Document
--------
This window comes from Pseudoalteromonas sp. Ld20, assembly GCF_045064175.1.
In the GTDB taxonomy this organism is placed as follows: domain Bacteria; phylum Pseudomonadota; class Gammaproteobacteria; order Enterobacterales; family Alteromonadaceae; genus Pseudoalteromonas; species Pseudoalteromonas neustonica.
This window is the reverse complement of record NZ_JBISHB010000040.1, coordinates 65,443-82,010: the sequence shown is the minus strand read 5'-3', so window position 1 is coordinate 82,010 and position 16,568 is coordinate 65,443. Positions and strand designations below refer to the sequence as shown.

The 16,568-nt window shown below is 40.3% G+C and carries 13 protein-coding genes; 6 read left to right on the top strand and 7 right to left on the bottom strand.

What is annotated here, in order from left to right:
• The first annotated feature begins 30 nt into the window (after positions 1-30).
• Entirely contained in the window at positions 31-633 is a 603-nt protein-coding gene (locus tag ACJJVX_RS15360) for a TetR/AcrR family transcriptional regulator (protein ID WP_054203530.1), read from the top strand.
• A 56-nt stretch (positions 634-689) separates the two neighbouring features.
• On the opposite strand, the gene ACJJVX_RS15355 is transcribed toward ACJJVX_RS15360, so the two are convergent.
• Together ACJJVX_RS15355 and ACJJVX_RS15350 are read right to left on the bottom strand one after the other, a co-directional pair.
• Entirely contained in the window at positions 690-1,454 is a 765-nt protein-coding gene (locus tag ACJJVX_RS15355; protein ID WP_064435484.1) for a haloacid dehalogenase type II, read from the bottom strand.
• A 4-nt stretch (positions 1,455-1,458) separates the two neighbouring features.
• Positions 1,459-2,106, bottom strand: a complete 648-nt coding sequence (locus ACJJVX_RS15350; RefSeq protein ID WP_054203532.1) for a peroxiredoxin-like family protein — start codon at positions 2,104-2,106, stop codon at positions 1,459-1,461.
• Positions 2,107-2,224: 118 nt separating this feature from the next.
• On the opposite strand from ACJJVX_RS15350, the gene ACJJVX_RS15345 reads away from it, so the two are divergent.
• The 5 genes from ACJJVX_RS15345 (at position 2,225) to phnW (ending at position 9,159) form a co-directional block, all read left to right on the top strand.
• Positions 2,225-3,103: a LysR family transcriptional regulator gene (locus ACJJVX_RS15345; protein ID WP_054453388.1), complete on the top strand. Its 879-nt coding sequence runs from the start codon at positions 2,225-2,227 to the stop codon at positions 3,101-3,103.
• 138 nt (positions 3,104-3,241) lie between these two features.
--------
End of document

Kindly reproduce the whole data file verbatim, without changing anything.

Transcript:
This window comes from Pseudoalteromonas sp. Ld20, assembly GCF_045064175.1.
In the GTDB taxonomy this organism is placed as follows: domain Bacteria; phylum Pseudomonadota; class Gammaproteobacteria; order Enterobacterales; family Alteromonadaceae; genus Pseudoalteromonas; species Pseudoalteromonas neustonica.
This window is the reverse complement of record NZ_JBISHB010000040.1, coordinates 65,443-82,010: the sequence shown is the minus strand read 5'-3', so window position 1 is coordinate 82,010 and position 16,568 is coordinate 65,443. Positions and strand designations below refer to the sequence as shown.

The 16,568-nt window shown below is 40.3% G+C and carries 13 protein-coding genes; 6 read left to right on the top strand and 7 right to left on the bottom strand.

What is annotated here, in order from left to right:
• The first annotated feature begins 30 nt into the window (after positions 1-30).
• Entirely contained in the window at positions 31-633 is a 603-nt protein-coding gene (locus tag ACJJVX_RS15360) for a TetR/AcrR family transcriptional regulator (protein ID WP_054203530.1), read from the top strand.
• A 56-nt stretch (positions 634-689) separates the two neighbouring features.
• On the opposite strand, the gene ACJJVX_RS15355 is transcribed toward ACJJVX_RS15360, so the two are convergent.
• Together ACJJVX_RS15355 and ACJJVX_RS15350 are read right to left on the bottom strand one after the other, a co-directional pair.
• Entirely contained in the window at positions 690-1,454 is a 765-nt protein-coding gene (locus tag ACJJVX_RS15355; protein ID WP_064435484.1) for a haloacid dehalogenase type II, read from the bottom strand.
• A 4-nt stretch (positions 1,455-1,458) separates the two neighbouring features.
• Positions 1,459-2,106, bottom strand: a complete 648-nt coding sequence (locus ACJJVX_RS15350; RefSeq protein ID WP_054203532.1) for a peroxiredoxin-like family protein — start codon at positions 2,104-2,106, stop codon at positions 1,459-1,461.
• Positions 2,107-2,224: 118 nt separating this feature from the next.
• On the opposite strand from ACJJVX_RS15350, the gene ACJJVX_RS15345 reads away from it, so the two are divergent.
• The 5 genes from ACJJVX_RS15345 (at position 2,225) to phnW (ending at position 9,159) form a co-directional block, all read left to right on the top strand.
• Positions 2,225-3,103: a LysR family transcriptional regulator gene (locus ACJJVX_RS15345; protein ID WP_054453388.1), complete on the top strand. Its 879-nt coding sequence runs from the start codon at positions 2,225-2,227 to the stop codon at positions 3,101-3,103.
• 138 nt (positions 3,104-3,241) lie between these two features.